Part 28 – It’s been a while…18 whole months to be precise!
I’m sorry that I’ve been gone for so long, to be honest, I lost my way a little, along with my motivation to write. I had reached a point where I was 16 months into my recovery and I was simply exhausted of my life revolving around my illness. I just felt that I didn’t have anything to give at that point in my recovery. I needed a break and an escapism from all things aneurysm related, well as much as I could if that makes sense.
Remember my intro when I said…
“I will not be defined by my aneurysm…I am more than my aneurysm.”
Where I vowed to live life to the fullest by turning such a catastrophic into a positive! Well, that was my mantra from September 2018 until now.
I would love to fast forward to my current life, but if I did that you wouldn’t fully understand my healing process and what I have endured during this time, along with the progress I have made to date. I feel that I need to fully and wholeheartedly bring you on this journey with me for you to truly understand the complexity of the healing process; physically, mentally and emotionally.
So here I am, I’m back to complete my story one blog post at a time, and to continue to take you on this journey bringing you to my current reality.
Time to write
So what motivated me to dust off my laptop and start writing again?
A dear friend of mine reminded me of my love for writing, my purpose and the reason why I created my blog in the first place with this beautiful poem.
I also feel compelled to complete sharing my story with you and to support you through your own healing, whether you have personally endured a ruptured aneurysm or a family member has, or you’re recovering from a different illness, or whether your healing from something entirely different in your life. I want you to know that I’m in this with you, it’s nearly 3 years on and I’m still healing in some shape or form.
There are common threads in my story which everyone can relate to in some way and this is why I have started writing again, to touch as many lives as possible, to raise awareness of brain aneurysms and to ultimately help save lives.
COVID-19 – Unlocking my writer’s block
So recently our lives have drastically changed in a way that we never could have imagined! Like seriously if someone would have told me that this was going to be our current reality, I never would have believed it!
The COVID-19 outbreak has contributed to the unlocking of my writers’ block, in a huge way. As it has provided with time to look within and to reflect on life – playing a huge reminder of how precious life really is and how life as we know it can change just like that, just how mine did when my aneurysm ruptured 3 years ago.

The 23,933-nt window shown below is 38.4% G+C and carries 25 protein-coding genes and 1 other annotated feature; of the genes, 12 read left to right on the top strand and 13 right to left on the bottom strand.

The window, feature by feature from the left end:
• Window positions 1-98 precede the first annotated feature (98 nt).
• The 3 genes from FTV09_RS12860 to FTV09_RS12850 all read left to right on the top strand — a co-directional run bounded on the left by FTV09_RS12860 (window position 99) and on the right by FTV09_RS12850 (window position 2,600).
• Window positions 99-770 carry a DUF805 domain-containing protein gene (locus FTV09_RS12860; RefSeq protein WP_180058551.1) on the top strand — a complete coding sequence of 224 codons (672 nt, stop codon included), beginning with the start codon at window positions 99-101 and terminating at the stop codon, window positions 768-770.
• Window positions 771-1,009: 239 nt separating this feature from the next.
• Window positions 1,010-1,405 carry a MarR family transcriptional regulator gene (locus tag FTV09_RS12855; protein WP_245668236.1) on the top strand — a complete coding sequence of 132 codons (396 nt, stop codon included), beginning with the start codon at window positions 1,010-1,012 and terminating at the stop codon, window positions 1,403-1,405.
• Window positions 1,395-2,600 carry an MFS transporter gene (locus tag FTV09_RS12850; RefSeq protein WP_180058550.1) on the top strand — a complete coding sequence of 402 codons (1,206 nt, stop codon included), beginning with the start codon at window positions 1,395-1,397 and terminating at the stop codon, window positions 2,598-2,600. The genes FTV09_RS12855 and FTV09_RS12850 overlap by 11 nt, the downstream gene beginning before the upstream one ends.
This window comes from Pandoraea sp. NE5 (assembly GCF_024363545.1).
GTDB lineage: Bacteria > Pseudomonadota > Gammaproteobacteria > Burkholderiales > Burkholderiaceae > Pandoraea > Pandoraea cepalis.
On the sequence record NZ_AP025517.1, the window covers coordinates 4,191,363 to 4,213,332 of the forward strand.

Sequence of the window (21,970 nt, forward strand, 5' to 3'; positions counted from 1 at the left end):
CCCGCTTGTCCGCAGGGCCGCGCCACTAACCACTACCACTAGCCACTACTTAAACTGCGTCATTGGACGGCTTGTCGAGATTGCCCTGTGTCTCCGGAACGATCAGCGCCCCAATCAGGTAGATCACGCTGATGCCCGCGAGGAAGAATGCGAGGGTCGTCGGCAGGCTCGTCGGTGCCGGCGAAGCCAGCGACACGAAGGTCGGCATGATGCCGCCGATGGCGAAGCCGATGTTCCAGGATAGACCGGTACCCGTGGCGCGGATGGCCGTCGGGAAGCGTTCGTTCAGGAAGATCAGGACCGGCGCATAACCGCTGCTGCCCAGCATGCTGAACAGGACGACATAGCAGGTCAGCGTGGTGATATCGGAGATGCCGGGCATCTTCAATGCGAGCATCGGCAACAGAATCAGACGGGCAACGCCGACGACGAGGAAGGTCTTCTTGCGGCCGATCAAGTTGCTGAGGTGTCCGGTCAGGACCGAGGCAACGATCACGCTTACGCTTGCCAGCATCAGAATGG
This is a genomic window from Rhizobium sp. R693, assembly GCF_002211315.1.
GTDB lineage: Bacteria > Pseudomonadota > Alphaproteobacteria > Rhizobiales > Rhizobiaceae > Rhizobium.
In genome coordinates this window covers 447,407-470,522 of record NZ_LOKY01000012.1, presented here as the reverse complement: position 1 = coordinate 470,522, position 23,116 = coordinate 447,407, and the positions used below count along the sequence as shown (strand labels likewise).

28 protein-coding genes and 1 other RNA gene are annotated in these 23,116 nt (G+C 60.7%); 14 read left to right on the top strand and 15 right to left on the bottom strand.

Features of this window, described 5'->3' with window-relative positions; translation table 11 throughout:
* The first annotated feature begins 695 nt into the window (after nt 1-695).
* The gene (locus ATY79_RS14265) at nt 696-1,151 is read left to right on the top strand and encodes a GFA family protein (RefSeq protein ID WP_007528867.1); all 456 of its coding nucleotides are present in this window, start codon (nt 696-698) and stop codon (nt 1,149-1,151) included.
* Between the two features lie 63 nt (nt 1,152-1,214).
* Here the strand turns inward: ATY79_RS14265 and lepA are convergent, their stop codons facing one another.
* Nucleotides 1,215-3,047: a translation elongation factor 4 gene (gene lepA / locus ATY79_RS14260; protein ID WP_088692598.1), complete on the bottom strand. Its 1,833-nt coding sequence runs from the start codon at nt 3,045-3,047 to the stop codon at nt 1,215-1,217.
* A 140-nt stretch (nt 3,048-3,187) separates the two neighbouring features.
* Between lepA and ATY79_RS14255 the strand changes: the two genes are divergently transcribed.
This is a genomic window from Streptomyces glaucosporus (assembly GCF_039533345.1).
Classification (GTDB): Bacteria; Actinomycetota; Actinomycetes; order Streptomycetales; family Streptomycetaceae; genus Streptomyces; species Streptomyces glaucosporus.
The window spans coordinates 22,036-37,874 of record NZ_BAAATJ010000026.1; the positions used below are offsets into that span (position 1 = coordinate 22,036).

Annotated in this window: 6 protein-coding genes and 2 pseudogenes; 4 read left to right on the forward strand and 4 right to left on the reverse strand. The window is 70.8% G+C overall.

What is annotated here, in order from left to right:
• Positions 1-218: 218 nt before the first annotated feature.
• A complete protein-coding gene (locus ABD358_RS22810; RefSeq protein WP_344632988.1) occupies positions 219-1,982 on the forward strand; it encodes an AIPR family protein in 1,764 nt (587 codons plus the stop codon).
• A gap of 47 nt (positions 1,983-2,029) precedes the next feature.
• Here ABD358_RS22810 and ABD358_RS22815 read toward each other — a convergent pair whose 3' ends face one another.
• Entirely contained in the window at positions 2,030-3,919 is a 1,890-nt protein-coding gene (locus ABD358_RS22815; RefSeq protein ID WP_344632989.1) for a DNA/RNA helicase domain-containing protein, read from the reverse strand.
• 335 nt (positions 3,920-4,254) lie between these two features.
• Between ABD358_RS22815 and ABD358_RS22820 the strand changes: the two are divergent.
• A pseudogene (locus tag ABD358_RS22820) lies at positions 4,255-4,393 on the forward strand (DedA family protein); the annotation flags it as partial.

When I was concerned for my health and wellbeing, I was housebound/socially isolated both physically and emotionally, I spent the majority of my time at home with no guarantee or certainty as to when I was going to be well enough for my life to return to life as I knew it pre-aneurysm.
I was unable to work and lost my financial security, I was no longer able to travel and do the things I loved, I no longer had exciting things to look forward to or the freedom to do them. Although the situation was very different to our current one, there are a number of parallels for me.
To retreat or not to retreat…
I’m naturally an extrovert and a sociable person, I love experiencing new places, meeting people and learning new things. Therefore ‘self-isolation’ is hard for me as it is for each and every one of you! And that is why I’m taking control of what I can, my mindset as I did when I was in recovery. I have made the decision to view this situation as a ‘self retreat’ rather than an isolation, the word retreat has a much more positive association with it and therefore sits better with my spirit.
“Retreat comes from the Latin verb “to pull back.” So, retreat, or a retreat, is a place where you pull back from the world. Allowing you to get inspired, become spacious, detox, and find your people.”
Who do I want to be during the COVID-19 Pandemic?
I have been through the fear stage, the first week of being home I was driving myself insane by constantly consuming negative news, whether that be on the TV, social media or via conversations with friends and family. I know it can’t be helped, but what did we talk about before COVID-19…
I have been guilty of forwarding negative COVID-19 messages through panic and feeling compelled to ensure my nearest and dearest and up-to-date with the latest developments.
The supermarkets…I haven’t been panic buying, but yes I admit that I was one of those people at the supermarket at stupid o’clock in the morning too…never again!! 3 hours later and a shopping trolley later…They even wrote an article about the said panic shoppers at a particular well-known supermarket brand and yes I spotted myself in the photograph in my local newspaper…Luckily I wasn’t identifiable! I shared the photo with a select few…lol
It’s all in your mindset
After a week or so I quickly realised that my mindset was not serving me well. It was feeding negativity, which was affecting me physically, mentally and emotionally. I was obsessing over something that was beyond my control. When I can only control staying home to keep my family and myself safe and how I react and deal with the current circumstances of the world we are living in.
This process transported me back to my survival toolkit that I used to get me through my recovery, in doing so I have returned to a positive space and I feel that I am coping with the situation much better.